Except for the hedonistic Canaanites, of course. Nevertheless, Rahab of Jericho repented and joined one of the Israelite tribes. So, even in the Old Testament, which contains much harsh law, the option for "conversion" was given. Of course, Jesus brought the new covenant, a covenant of redemption and love. And this is the covenant by which Christians today are to supposed to live.

BTW, some tribes today claim to be descendants of the ancient Canaanites--as if that genealogy is something to brag about!

 
At 3/07/2006 7:35 PM, Anonymous Anonymous said...

I don't know AC, Leviticus is a pretty "harsh" text that calls for all kinds of stonings. I've seen plenty of Jews get stoned, but haven't seen a single one of them participate in a "stoning", especially for adultery.

And I don't know if you've ever heard of Rabbi Michael Lerner, but his brand of Judaism is unlike any other brand I've ever heard of. He thinks that because G_d said that "a man should not lay with a man in the same way he lies with a woman", anything goes as long as he avoids the missionary position.

From an "observers" perspective, if I had to make a comparison between today's Judaism and what is called for in Leviticus, today's typical practicing Muslem makes a more "faithful" Jew than a modern practioner of Judaism (let the screaming begin).

Leviticus, Chapter 20...

1: And the LORD spake unto Moses, saying,
2: Again, thou shalt say to the children of Israel, Whosoever he be of the children of Israel, or of the strangers that sojourn in Israel, that giveth any of his seed unto Molech; he shall surely be put to death: the people of the land shall stone him with stones.
3: And I will set my face against that man, and will cut him off from among his people; because he hath given of his seed unto Molech, to defile my sanctuary, and to profane my holy name.
4: And if the people of the land do any ways hide their eyes from the man, when he giveth of his seed unto Molech, and kill him not:
5: Then I will set my face against that man, and against his family, and will cut him off, and all that go a whoring after him, to commit whoredom with Molech, from among their people.
6: And the soul that turneth after such as have familiar spirits, and after wizards, to go a whoring after them, I will even set my face against that soul, and will cut him off from among his people.
7: Sanctify yourselves therefore, and be ye holy: for I am the LORD your God.
8: And ye shall keep my statutes, and do them: I am the LORD which sanctify you.
9: For every one that curseth his father or his mother shall be surely put to death: he hath cursed his father or his mother; his blood shall be upon him.
10: And the man that committeth adultery with another man's wife, even he that committeth adultery with his neighbour's wife, the adulterer and the adulteress shall surely be put to death.
11: And the man that lieth with his father's wife hath uncovered his father's nakedness: both of them shall surely be put to death; their blood shall be upon them.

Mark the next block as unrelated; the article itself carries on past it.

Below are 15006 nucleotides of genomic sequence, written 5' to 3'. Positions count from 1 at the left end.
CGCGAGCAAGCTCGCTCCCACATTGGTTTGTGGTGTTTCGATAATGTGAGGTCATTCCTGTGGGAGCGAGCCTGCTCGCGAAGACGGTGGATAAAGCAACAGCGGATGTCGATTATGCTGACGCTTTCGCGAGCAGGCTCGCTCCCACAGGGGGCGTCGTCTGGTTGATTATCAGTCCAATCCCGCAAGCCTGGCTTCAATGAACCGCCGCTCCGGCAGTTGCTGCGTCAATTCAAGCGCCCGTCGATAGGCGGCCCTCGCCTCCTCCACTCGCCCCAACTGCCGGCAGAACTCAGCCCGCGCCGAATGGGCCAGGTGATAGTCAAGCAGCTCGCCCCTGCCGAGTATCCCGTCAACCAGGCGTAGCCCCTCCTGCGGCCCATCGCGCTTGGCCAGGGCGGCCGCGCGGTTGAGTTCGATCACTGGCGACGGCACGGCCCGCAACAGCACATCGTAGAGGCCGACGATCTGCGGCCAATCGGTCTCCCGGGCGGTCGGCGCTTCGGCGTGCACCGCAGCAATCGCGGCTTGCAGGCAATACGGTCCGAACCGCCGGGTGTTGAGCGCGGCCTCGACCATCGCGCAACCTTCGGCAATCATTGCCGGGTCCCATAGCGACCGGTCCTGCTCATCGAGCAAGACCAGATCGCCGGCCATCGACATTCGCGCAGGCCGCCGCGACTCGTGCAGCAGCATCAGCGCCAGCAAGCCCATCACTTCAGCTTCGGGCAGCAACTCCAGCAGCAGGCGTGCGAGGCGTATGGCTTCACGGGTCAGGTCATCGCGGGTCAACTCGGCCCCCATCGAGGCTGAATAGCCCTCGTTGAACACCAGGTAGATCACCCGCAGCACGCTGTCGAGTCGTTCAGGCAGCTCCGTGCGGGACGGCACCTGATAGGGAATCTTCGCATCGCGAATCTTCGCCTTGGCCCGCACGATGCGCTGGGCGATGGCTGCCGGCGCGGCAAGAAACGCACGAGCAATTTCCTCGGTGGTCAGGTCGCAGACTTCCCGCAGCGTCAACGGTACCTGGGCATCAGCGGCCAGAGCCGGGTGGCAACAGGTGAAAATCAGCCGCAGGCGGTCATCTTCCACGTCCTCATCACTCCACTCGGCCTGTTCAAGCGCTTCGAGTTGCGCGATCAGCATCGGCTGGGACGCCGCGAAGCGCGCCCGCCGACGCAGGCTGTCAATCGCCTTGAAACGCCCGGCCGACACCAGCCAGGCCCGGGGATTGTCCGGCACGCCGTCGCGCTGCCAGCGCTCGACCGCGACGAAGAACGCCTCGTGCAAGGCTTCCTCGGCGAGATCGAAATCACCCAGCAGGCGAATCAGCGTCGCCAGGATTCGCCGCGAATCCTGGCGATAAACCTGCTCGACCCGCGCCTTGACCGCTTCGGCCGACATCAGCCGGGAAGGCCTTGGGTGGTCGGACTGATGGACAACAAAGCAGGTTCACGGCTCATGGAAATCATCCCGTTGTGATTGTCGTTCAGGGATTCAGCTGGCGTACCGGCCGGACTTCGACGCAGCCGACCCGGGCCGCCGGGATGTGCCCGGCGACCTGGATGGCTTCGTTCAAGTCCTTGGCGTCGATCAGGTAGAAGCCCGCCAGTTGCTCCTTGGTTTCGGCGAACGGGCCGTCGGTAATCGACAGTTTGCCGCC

12: And if a man lie with his daughter in law, both of them shall surely be put to death: they have wrought confusion; their blood shall be upon them.
13: If a man also lie with mankind, as he lieth with a woman, both of them have committed an abomination: they shall surely be put to death; their blood shall be upon them.
14: And if a man take a wife and her mother, it is wickedness: they shall be burnt with fire, both he and they; that there be no wickedness among you.
15: And if a man lie with a beast, he shall surely be put to death: and ye shall slay the beast.
16: And if a woman approach unto any beast, and lie down thereto, thou shalt kill the woman, and the beast: they shall surely be put to death; their blood shall be upon them.
17: And if a man shall take his sister, his father's daughter, or his mother's daughter, and see her nakedness, and she see his nakedness; it is a wicked thing; and they shall be cut off in the sight of their people: he hath uncovered his sister's nakedness; he shall bear his iniquity.
18: And if a man shall lie with a woman having her sickness, and shall uncover her nakedness; he hath discovered her fountain, and she hath uncovered the fountain of her blood: and both of them shall be cut off from among their people.
19: And thou shalt not uncover the nakedness of thy mother's sister, nor of thy father's sister: for he uncovereth his near kin: they shall bear their iniquity.
20: And if a man shall lie with his uncle's wife, he hath uncovered his uncle's nakedness: they shall bear their sin; they shall die childless.
21: And if a man shall take his brother's wife, it is an unclean thing: he hath uncovered his brother's nakedness; they shall be childless.
22: Ye shall therefore keep all my statutes, and all my judgments, and do them: that the land, whither I bring you to dwell therein, spue you not out.
23: And ye shall not walk in the manners of the nation, which I cast out before you: for they committed all these things, and therefore I abhorred them.
24: But I have said unto you, Ye shall inherit their land, and I will give it unto you to possess it, a land that floweth with milk and honey: I am the LORD your God, which have separated you from other people.


...but of course, this is the King James version...I'm sure it reads a little bit differently in the "original" Hebrew.

-FJ

 
At 3/07/2006 8:02 PM, Blogger beakerkin said...

I have the book on order but it still has not arrived . Falacci's book arrived and will be serialized. I do not know if it is in stores yet.

 
At 3/07/2006 8:07 PM, Blogger MissingLink said...

BTW, some tribes today claim to be descendants of the ancient Canaanites--as if that genealogy is something to brag about!